Recently Browsing 0 members
No registered users viewing this page.
First Timer on Stargazers.
Using a generic Max-Cass telescope, primarily for lunar viewing. I have had good success with a photo mounted DSLR. Recently, just using the eyepieces (including a Barlow), found I cannot get it to focus through either either the primary eye piece or alternate 90 deg. eyepiece. I tend to see more reflection of my own eyeball and floaters. Can't get nearly the image I obtain with the camera attached. What part of the telescope is likely the problem. Since the DSLR still relies on the telescope focusing knob, Where do I start?
Could a jolt have caused a focusing failure, mis-alignment? Closest shop for me is Skies Unlimited in Pottstown, PA.
Thanks in advance. If post should be elsewhere, please advise.
Having some trouble focusing my Dobsonian. I’m seeing objects but there very blurry, I’ve collimated my telescope already, adjusted the focusing knobs (made sure the screw was loose to be able to adjust), have tired with both 25mm and 10mm 1.25 eyepieces during the day and pointing at bright objects that are far way. I’m not sure if it’s just beginners struggle and eventually I’ll get shard images, but any tips would help! Thank you.
I think this may have been asked before but I am still not getting this right.
My nifty fifty canon 50mm prime lens.
I cant focus well due to
a) it wont auto focus for obvious reasons.
b) when I attempt to manually focus the drive wont engage and therefore the focusing ring just goes around and around with no change in focus.
I know that you are meant to be able to depress the shutter button halfway to engage the focus ring? but that doesn't seem to work either?
Do please educate me .
Frustrated Andy from NZ
I have 7x 36mm Baader filters in my QHY Filter wheel. I use a simple Orion 80ED with a manual focuser. I have two questions basically.
a) How important is refocusing between the LRGB Ha OIII and SII filters?
b) If important, then how do I manually calculate the offset distance between them assuming the filters aren't parfocal?
very new to guiding and using an OAG on my CPC9.25 SCT and need some help.
A few weeks back I managed to capture 10min subs of IC434 without any real issue. I had my CPC9.25 mounted on a wedge, did an EQ North Align, then Polar Align > Align Mount routine. I slewed to a target and set about getting both my guide camera, Lodestar X2 & my DSLR both into focus on my attached Celestron 93648 OAG.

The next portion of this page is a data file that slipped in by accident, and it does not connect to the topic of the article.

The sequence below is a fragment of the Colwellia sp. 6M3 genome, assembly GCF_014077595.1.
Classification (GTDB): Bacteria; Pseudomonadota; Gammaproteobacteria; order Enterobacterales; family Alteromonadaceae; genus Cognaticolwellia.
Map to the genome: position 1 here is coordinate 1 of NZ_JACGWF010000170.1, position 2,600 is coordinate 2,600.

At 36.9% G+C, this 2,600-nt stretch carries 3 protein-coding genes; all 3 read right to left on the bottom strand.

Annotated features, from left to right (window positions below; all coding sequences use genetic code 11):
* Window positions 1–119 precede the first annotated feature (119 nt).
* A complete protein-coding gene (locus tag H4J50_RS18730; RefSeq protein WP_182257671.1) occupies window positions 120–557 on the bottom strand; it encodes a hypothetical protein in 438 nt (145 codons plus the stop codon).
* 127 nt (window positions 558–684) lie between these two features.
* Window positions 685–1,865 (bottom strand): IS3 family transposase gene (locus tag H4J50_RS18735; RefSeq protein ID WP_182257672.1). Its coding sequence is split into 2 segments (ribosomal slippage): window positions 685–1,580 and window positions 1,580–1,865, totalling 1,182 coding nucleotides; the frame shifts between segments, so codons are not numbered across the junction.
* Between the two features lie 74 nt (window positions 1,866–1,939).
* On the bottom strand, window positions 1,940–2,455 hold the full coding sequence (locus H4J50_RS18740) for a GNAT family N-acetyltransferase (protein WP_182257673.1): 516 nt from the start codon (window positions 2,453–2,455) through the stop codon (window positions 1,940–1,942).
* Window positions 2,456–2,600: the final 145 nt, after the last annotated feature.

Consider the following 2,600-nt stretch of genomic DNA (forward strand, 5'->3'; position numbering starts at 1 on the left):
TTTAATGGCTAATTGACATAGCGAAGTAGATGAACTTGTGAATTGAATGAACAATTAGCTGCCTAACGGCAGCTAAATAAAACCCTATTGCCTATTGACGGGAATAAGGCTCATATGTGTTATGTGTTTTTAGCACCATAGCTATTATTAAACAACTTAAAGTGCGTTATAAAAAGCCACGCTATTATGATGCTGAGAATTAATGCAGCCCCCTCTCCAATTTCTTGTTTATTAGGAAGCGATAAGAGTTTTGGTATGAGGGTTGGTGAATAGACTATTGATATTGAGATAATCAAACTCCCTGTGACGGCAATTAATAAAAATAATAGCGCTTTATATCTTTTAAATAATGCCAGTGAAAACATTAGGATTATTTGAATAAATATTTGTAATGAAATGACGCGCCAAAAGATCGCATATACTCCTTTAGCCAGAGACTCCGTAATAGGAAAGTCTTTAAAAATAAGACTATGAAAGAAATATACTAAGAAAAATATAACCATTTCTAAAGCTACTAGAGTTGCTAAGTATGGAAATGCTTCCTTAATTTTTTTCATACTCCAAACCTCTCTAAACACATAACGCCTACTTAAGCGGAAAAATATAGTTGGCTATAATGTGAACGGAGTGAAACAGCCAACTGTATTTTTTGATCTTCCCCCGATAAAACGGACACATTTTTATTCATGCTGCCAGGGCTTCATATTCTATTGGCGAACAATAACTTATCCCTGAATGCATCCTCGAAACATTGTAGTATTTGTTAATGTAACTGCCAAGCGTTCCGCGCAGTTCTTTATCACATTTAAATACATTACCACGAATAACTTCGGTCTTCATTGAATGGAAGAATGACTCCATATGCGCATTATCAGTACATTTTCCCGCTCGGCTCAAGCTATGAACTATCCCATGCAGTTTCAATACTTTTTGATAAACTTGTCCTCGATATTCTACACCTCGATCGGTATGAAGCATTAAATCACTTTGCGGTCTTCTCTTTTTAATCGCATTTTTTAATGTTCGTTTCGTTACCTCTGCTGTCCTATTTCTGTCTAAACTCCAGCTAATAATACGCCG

My setup as follows:
SCT > OAG > DSLR via Baader 2958550 Protective T-Ring
The complete OAG thickness calculated from the manual is 66.8mm, comprising (SCT Adapter 25.3mm, OAG Body 29mm & Male M42 Camera Adapter 12.5mm)
I can't seem to find info on optical thickness of the Baader T-Ring but can only assume that when attached to my DSLR, gives the norm 55mm to sensor. If this is the case then I am already at 121.8mm.
To get focus in the guide cam I had to add a 1.25" nose piece extension and the original end of the guide cam is just visible above the top of the guide cam holder.
Now skip forward to last night, I thought I'd try getting wider FOV images of the same target, no problem or so I thought, I have a Celestron f6.3 94175 reducer, I'll just install that directly onto the back of my SCT and attach everything else exactly as above, behind it.
Well, getting my DSLR into focus was no big issue, just had to turn the focus knob a bit, the usual when using the FR but my issue was with my guide cam, the stars were huge doughnuts.
Through a process of elimination I figured that I had to move the guide cam in nearer to the prism, so I had to remove the nose piece extension and push the camera all the way in to the holder as well as winding the OAG guide cam focuser all the way down.
Doing this I managed to get sharper results from the guide cam but these stars were no longer round, they were very oblique circles, pointed at the narrow ends.
After lots more fiddling and swearing I came to the conclusion that I could not solve this issue on site so gave up and removed the reducer.
Later on I realised that it may be that I needed to adjust the position of the prism i.e. slide it in more to the light beam. As it happens I did not have a suitable allen key with me to try this.
My question/s is/are:
am I correct in thinking that I was possibly picking up stars right on the edge of the FR in the guide cam, the edge where all the aberration is?
just wondering why it was necessary that I had to reduce the distance to light source of the guide cam but the DSLR distance was fine staying put & only needed refocusing?
Thanks in advance